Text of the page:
The exact cause of cancer is still not discovered. Even with smoking, some people suffer from lung cancer while others do not. Yet, there are some specific factors which can increase the chance of having cancer. They include age, lifestyle, family history of cancer, diet, race or some medications. Age issue is the most significant. The average age which can be easily affected is 70. Cases of cancer under the age of 50 are rare and under the age of 45 almost hardly happen.
With that said, it is not uncommon for men to die without ever knowing that they have cancer. In a 2005 analysis of autopsies conducted in six countries world wide (Sweden, China, Germany, Uganda, Israel and Jamaica) in 2005, it was found that in men who died of causes other than prostate cancer, fully 80% of men aged 70 or older were shown to have cancer of the prostate, 30% for men in their fifties.
In the area of diet; animal fat and high blood levels of trans fat acids from hydrogenated vegetable oils are suspected contributors, as is a low level of Vitamin E, which indicates a low intake of green vegetables, and vitamin D, which indicates too little time in the sun.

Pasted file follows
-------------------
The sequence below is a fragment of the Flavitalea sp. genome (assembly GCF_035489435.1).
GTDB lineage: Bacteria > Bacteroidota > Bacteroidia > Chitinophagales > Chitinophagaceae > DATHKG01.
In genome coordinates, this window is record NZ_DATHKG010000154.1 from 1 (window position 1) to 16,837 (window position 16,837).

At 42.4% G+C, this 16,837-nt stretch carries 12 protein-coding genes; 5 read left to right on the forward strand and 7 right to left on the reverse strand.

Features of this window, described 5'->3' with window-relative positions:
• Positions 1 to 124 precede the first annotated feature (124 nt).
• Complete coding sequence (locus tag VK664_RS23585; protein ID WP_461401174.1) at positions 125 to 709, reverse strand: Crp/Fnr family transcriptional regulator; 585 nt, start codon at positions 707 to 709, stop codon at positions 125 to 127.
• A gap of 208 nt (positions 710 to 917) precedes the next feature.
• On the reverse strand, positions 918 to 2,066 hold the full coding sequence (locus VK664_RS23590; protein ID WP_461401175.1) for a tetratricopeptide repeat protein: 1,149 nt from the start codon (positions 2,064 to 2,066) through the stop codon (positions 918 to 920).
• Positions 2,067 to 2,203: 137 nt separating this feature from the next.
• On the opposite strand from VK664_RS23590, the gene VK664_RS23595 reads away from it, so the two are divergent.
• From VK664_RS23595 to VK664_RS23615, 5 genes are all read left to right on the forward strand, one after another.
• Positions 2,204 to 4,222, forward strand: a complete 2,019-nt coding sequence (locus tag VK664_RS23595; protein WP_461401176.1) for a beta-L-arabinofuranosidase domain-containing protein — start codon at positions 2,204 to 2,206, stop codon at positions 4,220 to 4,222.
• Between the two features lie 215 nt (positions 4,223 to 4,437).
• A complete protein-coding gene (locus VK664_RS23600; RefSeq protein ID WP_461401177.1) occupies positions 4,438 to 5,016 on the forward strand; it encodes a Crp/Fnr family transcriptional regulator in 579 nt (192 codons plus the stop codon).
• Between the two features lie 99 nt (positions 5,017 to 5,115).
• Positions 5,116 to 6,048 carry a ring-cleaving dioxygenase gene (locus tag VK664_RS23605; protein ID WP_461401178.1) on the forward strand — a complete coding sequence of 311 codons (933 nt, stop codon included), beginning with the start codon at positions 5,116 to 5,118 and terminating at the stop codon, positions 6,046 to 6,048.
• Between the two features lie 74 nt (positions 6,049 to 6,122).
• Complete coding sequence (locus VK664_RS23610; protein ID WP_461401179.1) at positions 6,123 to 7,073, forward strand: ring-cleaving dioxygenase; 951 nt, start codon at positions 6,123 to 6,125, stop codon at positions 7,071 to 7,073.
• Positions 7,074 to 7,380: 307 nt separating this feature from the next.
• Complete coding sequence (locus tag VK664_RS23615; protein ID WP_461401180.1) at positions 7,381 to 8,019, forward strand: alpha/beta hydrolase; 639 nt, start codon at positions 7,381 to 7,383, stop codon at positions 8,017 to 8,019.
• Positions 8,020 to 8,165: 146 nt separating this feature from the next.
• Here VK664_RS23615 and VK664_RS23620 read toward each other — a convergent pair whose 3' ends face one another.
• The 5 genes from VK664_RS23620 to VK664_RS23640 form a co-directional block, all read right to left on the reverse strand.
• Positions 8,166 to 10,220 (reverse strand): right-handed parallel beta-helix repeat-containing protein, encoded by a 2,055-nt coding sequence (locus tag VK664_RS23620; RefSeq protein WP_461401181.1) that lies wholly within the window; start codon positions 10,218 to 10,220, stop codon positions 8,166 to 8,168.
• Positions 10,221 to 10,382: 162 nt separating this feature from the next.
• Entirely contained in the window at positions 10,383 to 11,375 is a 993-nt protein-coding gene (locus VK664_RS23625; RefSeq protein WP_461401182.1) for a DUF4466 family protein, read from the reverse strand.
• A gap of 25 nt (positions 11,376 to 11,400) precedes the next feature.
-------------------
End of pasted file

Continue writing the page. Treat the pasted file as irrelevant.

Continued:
There is some evidence that regular intake anti-inflammatories (ASA, Naproxen, Ibuprofen) decreases the risk of contracting prostate cancer, as may statins, which are drugs used to lower cholesterol levels. Obesity and/or high levels of testosterone increase the risk of cancer. High levels of herbicide exposure are a suspected accelerant.
Rates for prostate cancer vary greatly, country-by-country. It was previously thought that this was due to lifestyle and diet variations between cultures – rates are lowest in Asia, her in Europe and highest in North America. However, the previously mentioned study that indicates many men have the disease and die without knowing it requires follow-up study to determine to what extent the lower Asian rates are due to lower incidence of detection rather than absence.